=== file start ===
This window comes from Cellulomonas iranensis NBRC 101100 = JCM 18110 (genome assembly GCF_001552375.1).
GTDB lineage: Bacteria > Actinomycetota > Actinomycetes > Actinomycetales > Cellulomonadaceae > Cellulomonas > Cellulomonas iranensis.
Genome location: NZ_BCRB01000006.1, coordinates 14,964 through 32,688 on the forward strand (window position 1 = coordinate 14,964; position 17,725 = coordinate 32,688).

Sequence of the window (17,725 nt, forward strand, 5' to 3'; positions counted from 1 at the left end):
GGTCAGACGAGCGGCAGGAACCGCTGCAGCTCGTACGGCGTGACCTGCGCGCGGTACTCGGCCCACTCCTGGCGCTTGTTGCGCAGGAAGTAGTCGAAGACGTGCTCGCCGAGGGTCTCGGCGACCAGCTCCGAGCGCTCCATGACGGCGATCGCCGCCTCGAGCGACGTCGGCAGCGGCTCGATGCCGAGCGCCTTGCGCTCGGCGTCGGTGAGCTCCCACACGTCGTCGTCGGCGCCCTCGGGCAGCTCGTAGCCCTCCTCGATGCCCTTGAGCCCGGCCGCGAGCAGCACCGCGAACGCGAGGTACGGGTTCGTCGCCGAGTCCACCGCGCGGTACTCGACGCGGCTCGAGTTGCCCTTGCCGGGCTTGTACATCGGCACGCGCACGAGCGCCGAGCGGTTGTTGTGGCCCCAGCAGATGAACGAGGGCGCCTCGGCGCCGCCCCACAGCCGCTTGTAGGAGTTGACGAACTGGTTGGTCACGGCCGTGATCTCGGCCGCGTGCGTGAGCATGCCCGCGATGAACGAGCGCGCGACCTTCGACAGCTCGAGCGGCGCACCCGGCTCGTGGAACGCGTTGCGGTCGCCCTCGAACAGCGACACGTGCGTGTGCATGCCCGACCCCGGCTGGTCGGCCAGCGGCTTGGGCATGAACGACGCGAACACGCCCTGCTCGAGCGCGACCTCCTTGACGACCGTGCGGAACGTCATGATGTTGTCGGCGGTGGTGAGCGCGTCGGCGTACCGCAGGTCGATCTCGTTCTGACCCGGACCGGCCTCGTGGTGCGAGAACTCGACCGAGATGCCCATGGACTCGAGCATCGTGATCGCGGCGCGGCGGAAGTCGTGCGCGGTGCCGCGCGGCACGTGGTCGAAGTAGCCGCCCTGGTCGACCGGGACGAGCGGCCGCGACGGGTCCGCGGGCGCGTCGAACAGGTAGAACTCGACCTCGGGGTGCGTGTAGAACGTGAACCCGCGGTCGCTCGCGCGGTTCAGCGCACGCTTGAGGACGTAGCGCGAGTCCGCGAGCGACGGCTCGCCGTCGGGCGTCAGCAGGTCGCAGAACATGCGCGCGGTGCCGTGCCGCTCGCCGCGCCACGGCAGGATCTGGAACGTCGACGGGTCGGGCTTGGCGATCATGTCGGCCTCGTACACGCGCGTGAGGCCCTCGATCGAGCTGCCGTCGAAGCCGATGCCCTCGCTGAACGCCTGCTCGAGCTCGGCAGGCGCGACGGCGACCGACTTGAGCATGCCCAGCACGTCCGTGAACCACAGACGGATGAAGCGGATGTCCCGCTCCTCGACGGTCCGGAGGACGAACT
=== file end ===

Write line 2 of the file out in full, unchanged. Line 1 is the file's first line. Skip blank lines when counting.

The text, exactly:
GTDB lineage: Bacteria > Actinomycetota > Actinomycetes > Actinomycetales > Cellulomonadaceae > Cellulomonas > Cellulomonas iranensis.